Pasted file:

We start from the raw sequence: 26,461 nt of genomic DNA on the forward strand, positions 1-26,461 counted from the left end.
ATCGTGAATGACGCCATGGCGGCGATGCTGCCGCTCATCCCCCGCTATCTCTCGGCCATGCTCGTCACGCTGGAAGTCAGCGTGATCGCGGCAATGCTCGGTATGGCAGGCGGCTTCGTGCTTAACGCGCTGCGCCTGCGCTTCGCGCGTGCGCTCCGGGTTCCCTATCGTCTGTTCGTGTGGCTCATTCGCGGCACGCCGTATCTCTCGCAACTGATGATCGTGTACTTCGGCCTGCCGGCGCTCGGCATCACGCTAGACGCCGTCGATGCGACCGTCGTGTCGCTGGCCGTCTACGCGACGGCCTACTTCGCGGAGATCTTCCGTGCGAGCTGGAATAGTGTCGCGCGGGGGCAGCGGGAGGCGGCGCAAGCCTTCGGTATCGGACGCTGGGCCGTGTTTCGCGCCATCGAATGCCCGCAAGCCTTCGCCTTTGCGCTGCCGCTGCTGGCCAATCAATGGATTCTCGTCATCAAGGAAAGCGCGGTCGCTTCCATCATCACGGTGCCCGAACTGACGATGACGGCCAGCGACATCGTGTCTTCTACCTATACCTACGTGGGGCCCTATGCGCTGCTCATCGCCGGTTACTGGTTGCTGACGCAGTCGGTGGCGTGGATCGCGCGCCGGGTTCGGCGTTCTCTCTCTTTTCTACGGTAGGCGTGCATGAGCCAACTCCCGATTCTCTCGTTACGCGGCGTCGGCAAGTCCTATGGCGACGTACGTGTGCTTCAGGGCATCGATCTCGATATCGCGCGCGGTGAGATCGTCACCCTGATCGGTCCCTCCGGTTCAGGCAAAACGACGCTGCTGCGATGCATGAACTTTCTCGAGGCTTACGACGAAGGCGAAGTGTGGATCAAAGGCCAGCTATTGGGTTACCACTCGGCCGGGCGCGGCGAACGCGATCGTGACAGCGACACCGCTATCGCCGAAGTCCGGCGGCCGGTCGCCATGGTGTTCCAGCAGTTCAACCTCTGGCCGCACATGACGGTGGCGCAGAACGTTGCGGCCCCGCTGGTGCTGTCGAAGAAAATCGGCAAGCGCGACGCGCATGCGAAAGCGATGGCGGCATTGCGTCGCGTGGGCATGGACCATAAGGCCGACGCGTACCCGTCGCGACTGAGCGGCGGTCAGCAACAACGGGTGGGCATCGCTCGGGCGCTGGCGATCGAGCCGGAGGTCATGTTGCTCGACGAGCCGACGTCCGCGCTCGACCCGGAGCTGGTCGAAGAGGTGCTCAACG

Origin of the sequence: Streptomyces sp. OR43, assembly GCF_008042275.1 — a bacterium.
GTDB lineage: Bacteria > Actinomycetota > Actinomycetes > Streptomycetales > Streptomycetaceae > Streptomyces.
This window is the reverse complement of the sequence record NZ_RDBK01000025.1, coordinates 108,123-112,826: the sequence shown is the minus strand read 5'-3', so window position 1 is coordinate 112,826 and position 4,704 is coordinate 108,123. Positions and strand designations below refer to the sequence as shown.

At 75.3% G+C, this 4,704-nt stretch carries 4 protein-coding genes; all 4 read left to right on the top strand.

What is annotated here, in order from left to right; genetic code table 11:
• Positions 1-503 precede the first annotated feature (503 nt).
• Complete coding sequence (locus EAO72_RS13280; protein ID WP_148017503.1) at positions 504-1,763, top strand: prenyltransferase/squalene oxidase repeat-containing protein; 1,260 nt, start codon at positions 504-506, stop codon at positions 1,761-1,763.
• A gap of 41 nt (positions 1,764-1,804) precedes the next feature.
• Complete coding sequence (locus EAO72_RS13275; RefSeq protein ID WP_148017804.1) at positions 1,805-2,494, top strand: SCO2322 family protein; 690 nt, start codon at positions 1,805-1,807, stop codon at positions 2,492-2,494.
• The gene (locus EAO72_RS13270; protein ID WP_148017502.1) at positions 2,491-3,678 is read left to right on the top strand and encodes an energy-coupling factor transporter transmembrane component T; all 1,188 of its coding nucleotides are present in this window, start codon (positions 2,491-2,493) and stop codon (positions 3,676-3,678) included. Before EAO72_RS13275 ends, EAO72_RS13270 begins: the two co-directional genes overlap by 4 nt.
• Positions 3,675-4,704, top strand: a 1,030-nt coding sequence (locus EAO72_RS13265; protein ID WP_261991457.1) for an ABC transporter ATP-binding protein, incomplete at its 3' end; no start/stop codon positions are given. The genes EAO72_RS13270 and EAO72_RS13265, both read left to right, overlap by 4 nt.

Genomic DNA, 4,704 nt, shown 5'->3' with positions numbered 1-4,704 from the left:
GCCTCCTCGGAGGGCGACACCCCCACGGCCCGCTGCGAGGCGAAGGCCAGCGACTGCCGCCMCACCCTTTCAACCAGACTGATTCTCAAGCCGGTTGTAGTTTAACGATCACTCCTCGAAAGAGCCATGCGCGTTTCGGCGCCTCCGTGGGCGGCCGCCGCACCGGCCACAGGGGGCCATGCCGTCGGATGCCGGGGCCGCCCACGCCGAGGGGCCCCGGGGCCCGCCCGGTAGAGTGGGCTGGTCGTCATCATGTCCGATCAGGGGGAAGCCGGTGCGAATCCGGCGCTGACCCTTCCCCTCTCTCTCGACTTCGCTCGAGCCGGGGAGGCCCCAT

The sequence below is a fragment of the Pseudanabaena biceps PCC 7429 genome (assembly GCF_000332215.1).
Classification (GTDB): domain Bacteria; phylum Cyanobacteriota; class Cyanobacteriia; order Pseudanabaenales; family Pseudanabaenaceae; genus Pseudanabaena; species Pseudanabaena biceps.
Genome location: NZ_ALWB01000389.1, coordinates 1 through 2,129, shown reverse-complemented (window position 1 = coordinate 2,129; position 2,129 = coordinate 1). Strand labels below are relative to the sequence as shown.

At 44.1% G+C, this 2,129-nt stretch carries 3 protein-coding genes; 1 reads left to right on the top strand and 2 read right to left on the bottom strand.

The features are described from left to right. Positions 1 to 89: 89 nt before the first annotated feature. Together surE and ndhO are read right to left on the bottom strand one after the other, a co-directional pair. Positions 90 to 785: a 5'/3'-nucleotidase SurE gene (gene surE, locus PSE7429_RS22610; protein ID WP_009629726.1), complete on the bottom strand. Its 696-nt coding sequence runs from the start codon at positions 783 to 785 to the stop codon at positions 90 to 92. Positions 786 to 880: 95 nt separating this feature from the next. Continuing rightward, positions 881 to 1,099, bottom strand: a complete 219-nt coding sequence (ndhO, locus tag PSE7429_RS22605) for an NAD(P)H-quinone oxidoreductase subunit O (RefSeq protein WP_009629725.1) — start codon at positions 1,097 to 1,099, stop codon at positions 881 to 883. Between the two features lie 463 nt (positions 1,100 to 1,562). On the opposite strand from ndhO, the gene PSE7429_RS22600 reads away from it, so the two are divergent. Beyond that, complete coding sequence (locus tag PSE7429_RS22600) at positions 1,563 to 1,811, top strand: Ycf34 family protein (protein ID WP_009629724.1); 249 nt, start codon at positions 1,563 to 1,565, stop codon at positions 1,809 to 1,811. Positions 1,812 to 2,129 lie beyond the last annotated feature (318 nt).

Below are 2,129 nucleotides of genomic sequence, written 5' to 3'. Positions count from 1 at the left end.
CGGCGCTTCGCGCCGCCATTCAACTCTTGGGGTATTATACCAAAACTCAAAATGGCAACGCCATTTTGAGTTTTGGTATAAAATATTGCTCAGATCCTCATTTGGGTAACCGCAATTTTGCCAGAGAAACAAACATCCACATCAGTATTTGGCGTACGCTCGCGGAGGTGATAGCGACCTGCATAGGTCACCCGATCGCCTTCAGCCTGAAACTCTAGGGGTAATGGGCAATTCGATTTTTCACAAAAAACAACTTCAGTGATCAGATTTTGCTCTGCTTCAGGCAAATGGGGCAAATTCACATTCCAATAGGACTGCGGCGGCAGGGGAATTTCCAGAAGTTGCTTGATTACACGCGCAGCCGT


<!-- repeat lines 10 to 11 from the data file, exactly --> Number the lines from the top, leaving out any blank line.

• A gap of 41 nt (positions 1,764-1,804) precedes the next feature.
• Complete coding sequence (locus EAO72_RS13275; RefSeq protein ID WP_148017804.1) at positions 1,805-2,494, top strand: SCO2322 family protein; 690 nt, start codon at positions 1,805-1,807, stop codon at positions 2,492-2,494.